Susan Swan Forsyth

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About the Course

Business 112 Financial Accounting is a 4 unit course with no prerequisite.  There are four lecture hours weekly.
Course Description
This is an introduction to accounting practice, principles, and analysis.  This course is basic for students in accounting, business administration, economics, law, and other professions.  Also, it should be the first course in accounting theory for vocational bookkeepers as well as small business owners needing basic accounting theory. The course covers the accounting cycle for a service enterprise and for a merchandising enterprise, preparation of financial statements, internal control, valuation of receivables, depreciation and fixed asset disposal, debt structure, corporate capitalization and retained earnings, and finishing with a thorough discussion of financial statement analysis.
Course Objectives
The student will have an understanding of the conceptual framework of accounting, the assumptions, principles and constraints of Generally Accepted Accounting Principles, and the role of the Financial Accounting Standards Board in today's accounting atmosphere.  The student will be able to carry out the tasks of a full charge bookkeeper and make the appropriate year-end adjusting entries.  Furthermore, the student will be able to prepare and communicate to the external reader the four basic financial statements; balance sheet, statement of earnings, statement of stockholders' equity, and cash flow statement.
Student Learning Outcomes

            1.Perform duties typically assigned to an entry level book-keeper in a business or non-profit organization, including recording business transactions, making routine adjusting entries, and performing period-end close procedures;

              2. Prepare financial statements in accordance with Generally Accepted Accounting Principles (GAAP) and perform analyses on company's profitability,liquidity, solvency and operation efficiency;
             3. Recognize the major differences between GAAP and IFRS;

             4. Understand the principles of internal control and common control procedures to safeguard assets;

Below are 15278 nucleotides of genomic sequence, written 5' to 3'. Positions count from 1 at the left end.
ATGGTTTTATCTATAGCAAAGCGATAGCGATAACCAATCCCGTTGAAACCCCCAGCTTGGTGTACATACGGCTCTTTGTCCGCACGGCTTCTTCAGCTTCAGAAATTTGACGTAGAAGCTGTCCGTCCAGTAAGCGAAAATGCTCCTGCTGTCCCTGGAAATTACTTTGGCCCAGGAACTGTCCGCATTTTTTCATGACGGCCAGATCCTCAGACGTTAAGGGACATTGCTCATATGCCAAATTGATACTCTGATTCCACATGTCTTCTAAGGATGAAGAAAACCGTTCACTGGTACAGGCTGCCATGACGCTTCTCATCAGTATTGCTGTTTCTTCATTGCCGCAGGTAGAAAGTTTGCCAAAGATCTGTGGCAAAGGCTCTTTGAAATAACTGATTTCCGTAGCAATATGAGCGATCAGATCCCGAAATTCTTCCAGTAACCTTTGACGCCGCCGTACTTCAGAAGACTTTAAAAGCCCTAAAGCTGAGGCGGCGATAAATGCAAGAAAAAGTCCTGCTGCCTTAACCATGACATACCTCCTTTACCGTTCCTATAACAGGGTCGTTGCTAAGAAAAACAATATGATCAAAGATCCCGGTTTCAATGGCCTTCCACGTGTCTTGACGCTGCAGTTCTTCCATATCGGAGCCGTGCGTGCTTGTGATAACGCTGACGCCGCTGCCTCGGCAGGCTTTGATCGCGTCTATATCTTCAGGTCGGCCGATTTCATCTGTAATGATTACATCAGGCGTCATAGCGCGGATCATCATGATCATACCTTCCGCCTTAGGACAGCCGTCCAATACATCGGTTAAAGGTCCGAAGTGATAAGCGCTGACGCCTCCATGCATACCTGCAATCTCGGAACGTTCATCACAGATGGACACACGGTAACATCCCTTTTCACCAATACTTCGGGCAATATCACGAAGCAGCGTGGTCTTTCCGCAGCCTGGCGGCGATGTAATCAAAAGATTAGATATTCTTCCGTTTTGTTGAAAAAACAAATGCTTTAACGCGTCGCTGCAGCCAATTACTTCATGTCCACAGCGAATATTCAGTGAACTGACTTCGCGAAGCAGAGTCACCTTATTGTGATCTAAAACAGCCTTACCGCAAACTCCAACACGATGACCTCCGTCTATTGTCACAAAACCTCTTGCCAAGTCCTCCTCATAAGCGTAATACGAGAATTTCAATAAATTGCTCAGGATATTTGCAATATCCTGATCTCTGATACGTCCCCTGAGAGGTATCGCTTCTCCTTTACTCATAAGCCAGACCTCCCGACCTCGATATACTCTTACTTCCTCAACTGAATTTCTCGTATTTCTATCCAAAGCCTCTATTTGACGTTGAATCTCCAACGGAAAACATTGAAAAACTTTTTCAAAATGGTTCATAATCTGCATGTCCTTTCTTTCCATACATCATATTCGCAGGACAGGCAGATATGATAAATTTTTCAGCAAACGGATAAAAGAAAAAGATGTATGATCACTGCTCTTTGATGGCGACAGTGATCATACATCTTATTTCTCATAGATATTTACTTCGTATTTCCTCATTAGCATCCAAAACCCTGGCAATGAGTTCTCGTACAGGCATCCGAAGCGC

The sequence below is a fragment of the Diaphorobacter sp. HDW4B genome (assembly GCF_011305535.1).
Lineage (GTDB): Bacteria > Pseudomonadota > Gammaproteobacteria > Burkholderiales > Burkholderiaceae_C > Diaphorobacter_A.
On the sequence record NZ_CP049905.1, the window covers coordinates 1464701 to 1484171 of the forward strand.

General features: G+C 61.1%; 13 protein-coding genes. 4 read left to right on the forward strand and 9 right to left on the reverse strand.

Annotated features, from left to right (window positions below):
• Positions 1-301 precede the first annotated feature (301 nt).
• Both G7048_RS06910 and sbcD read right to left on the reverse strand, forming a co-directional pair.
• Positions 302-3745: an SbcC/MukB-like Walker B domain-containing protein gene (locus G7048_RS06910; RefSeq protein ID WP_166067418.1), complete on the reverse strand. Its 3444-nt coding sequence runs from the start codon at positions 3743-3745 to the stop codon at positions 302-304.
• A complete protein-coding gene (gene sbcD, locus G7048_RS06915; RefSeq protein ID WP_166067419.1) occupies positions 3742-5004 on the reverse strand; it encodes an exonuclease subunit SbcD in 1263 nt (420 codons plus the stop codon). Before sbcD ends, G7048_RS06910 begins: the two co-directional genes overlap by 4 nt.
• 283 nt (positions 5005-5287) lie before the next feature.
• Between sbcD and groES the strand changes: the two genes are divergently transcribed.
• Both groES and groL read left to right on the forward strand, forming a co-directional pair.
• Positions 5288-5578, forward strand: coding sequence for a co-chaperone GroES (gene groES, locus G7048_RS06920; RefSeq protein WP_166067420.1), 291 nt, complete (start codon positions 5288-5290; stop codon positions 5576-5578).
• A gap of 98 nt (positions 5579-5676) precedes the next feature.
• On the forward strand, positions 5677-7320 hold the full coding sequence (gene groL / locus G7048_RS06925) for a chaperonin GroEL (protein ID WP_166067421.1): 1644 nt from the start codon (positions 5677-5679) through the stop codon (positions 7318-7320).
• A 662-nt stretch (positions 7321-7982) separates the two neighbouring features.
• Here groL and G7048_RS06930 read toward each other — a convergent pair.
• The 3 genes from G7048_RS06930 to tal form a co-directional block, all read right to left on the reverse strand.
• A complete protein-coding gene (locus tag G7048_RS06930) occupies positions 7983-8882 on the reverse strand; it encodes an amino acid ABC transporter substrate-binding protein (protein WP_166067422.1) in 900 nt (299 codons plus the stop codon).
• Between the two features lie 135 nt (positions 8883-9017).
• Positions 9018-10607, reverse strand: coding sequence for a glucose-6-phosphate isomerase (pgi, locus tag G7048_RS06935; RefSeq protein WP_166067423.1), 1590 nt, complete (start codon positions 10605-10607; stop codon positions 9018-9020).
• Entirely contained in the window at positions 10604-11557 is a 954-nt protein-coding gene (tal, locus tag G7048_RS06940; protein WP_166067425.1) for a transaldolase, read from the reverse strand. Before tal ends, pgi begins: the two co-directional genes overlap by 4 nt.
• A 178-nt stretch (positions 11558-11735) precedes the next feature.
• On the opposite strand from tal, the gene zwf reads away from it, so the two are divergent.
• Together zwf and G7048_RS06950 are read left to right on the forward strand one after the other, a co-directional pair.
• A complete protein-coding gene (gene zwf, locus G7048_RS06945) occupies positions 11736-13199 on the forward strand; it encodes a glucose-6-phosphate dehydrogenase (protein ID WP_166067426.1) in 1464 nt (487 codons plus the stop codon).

5. Relate the important role ethics play in financial reporting and identify unethical behaviors and practices

Method of Instruction
The class will be a mix of lecture, problem-solving activities and quizzes.  The student will need access to a computer in order to access the class website, do homework and extra credit, take chapter online quizzes, and receive emails. Class attendance is strongly encouraged but not mandatory.  There are no points assigned for participation.  However, I will call on students whether or not they volunteer to answer a question. Each class, students are expected to work on the homework assigned in order to input it successfully at home using the access card.  Students can expect homework of approximately 2.5 hours a week to read the chapter assigned and do the homework, and an hour every two weeks in order to complete the on-line quiz.  There is additional time spent if the student chooses to do extra credit problems. There are no group work/projects/presentations.
Students are responsible adults with busy lives.  I do not have an issue with students coming late to class/missing class with the understanding that homework/quiz/extra credit deadlines are adhered to without exception. If the student will be missing more than one class, the student should discuss this with me.  I drop/withdraw a student at certain intervals during the semester if it appears that the student is no longer participating.  Participation is defined as a combination of completed work, quizzes and class attendance.
Textbooks and Materials
See the Textbook/Materials section of this website.
The schedule of assignments/quizzes and their respective deadlines is shown at Syllabus - IVC or Kentfield on this website.  The extension of time ("grace period") for specified Chapter homework assignments is covered at Class Overview and at FAQ on this website, as well as the syllabus. Submission criteria for assignments and quizzes is covered at FAQ. The topics covered (by chapter) is shown in the outline below. There is no midterm or final exam.  Drop-dates are shown at Important Dates on this website.